The Mind-Body Practice That Can Help You Survive Any Loss Or Struggle

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Growing up in a family of five girls, all born within eight years, I learned to act in ways that pleased others, which led to a pattern of storing anger and sadness in my body. It was an unconscious kind of pattern. I found exercise to be a helpful stress relief as I became a young adult. The younger me seemed to be always focused on doing, and I felt like I had to be moving, always.

My 40th year was not an easy one. I was going through a divorce when I learned that my mother had been diagnosed with terminal cancer. She later passed away. Facing such devastating losses in such a short period led to my feeling like I was standing in quicksand some days. The grief would overcome me, and I was not able to move.

Shortly after my mom died, I had started walking with some girlfriends. I thought I was slowing down my life, but this exercise outlet still had a competitive feel. I injured my back after our second half-marathon—to the point of being unable to walk on my right foot. Some days I wasn't able to stand upright fully and other days I stayed in bed due to pain. I spent years in rehabilitation, all the while not being able to relieve my stress through my normal exercise routine.

One day, I got a call from my friend Stephie. She said she was coming to visit me in four days and asked me to find a Bikram yoga studio nearby for us to attend Saturday and Sunday.

Several times in my 30s, friends recommended I try yoga. The thought kind of made me laugh to myself. I couldn't imagine standing still long enough to get through a yoga class. It seemed so slow to me. But, if you know Stephie, you know that it wasn't really a request.

So, there I was, finally about to try yoga—something I'd laughed at for many years.

If you're not familiar with Bikram yoga, it takes place in a 104-degree heated room with 26 postures over a 90-minute period. In my first class, I made it through the first few postures, wondering why everything was so slow. I quickly became very sick to my stomach and lay down on my mat, doing my best not to throw up. I wanted to leave, but the instructor recommended I stay in the room. It felt like Chinese water torture.

I didn't know it at the time, but I was starting a practice of stillness and inching my way toward mindfulness.

We went back the next morning, and I was able to complete a few more postures and felt less sick to my stomach. As I said goodbye to Stephie that afternoon, she directed me to go back to the class every day that week. She didn't say why, just that it was what I needed. I willingly followed her recommendation because I was already starting to feel ever-so-slightly different.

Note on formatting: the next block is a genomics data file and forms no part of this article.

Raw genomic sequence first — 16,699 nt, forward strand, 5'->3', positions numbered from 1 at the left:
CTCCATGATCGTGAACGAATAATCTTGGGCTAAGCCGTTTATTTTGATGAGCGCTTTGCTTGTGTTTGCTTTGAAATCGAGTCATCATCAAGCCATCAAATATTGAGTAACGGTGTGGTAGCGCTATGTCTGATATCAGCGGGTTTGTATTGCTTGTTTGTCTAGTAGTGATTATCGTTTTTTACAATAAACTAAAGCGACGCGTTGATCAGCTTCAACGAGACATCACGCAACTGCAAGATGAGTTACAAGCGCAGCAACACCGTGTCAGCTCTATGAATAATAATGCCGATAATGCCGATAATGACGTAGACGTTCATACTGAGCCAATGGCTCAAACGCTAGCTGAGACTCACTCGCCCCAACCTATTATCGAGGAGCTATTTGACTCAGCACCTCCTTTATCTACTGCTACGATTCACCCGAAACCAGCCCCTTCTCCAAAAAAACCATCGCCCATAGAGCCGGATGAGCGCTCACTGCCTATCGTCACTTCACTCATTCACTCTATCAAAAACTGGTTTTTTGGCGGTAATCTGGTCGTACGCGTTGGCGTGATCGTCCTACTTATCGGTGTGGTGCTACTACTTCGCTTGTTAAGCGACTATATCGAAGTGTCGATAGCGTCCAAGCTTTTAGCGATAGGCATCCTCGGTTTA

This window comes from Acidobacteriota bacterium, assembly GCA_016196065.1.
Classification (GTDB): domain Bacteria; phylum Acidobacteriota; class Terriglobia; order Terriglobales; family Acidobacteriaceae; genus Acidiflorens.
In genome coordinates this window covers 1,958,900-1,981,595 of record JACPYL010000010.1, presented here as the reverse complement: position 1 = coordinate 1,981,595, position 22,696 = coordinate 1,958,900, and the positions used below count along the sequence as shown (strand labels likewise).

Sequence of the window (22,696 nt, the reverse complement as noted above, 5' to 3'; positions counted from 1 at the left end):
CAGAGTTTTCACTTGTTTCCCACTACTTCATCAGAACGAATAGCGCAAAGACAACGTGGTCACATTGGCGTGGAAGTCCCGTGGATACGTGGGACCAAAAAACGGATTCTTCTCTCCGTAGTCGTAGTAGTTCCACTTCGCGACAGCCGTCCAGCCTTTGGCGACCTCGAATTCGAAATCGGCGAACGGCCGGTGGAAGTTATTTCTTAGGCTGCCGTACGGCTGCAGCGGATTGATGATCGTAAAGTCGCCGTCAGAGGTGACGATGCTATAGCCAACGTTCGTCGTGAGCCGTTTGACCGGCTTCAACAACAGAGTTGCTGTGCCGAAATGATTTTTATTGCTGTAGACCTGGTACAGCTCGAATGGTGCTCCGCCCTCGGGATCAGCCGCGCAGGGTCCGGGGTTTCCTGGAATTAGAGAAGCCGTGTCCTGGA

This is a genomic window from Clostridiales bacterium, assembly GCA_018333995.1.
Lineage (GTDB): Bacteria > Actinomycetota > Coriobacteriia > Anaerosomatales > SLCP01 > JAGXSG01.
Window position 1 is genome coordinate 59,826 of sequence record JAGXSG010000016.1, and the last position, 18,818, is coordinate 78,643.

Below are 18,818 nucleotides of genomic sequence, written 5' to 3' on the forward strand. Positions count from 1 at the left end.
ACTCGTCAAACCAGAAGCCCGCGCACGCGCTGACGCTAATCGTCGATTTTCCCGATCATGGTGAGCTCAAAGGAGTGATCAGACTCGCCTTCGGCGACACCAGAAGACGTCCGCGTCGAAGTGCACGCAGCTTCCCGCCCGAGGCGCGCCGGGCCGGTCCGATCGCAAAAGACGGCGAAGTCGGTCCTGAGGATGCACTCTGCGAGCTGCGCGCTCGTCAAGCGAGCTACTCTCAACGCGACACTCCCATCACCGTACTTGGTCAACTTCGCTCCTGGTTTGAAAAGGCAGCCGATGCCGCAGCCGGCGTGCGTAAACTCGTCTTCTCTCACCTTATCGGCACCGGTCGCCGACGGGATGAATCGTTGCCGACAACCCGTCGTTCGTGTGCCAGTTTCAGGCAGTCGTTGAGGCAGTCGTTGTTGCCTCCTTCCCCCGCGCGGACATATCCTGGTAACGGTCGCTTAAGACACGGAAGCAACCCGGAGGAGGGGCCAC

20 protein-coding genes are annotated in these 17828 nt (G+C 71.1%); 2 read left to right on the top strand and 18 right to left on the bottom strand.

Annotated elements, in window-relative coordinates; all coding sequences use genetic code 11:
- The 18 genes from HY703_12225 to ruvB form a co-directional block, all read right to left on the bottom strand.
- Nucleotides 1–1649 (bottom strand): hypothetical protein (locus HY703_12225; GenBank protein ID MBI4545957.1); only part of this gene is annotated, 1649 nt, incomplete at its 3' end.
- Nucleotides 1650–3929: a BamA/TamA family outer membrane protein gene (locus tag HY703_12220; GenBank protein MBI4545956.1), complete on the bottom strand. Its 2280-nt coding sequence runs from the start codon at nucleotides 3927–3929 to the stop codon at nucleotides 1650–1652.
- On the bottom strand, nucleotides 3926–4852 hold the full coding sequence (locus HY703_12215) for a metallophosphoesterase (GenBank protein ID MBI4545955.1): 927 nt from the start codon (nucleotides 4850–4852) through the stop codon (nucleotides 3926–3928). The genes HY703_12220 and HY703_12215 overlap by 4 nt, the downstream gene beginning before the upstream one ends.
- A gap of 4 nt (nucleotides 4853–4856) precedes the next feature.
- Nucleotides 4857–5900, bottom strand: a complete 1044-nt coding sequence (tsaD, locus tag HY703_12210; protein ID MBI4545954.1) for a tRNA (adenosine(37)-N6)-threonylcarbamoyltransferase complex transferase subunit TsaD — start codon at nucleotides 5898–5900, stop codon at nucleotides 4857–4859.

After my fifth day of Bikram yoga, I became very emotional in the early afternoon. I felt a well of tears rising in my throat. I started crying and continued crying all afternoon and into the evening. I didn't even know why I was crying. It was an uncontrollable release of something from my body.

I realize now that my practice of stuffing feelings down inside myself was giving way to something healthier for my body. I woke up the next day and my heart felt lighter and my step was a little more joyful—something I had not remembered feeling in a long time. While my back was a little stiff with some pain, it was minimal compared to what I had been experiencing.

I was drawn back to many more yoga classes from that day forward and added Vinyasa Power Flow to my practice. I've found that each type of yoga serves a different purpose, helping my body in different ways. Every type, however, requires mindfulness and stillness and served to bring me closer to healing.

As my teacher Josh says, yoga is measured in breaths. "No breath, no life, no breath, no yoga," is his mantra. Yoga is not a competition, event, or destination; it is a practice. Through practice, one's focus and agility is altered ever so slightly. As I have continued my yoga practice, I have expanded my ability to be fully present in the moment, not focused on time or what I need to get done that day.

My mind is quiet, as it is solely focused on each muscle holding the posture. The imperceptible movement of my leg in a posture I have been practicing for years fills my heart with a calming, peaceful warmth—a kind of gratitude that I did something for myself.

Nine months ago, my sister Susan (18 months my senior) died suddenly. It was another devastating loss that cut me to my core once again, leading me to question life. On my worst days, my children would tell me to go to yoga. They had watched me navigate difficult job changes and survive more losses of the heart by leaning on my yoga practice.

And while the grieving process continues, I heal more each day from her loss. The mindfulness that I achieve through yoga enables me to move through each day with a little more joy and grace.

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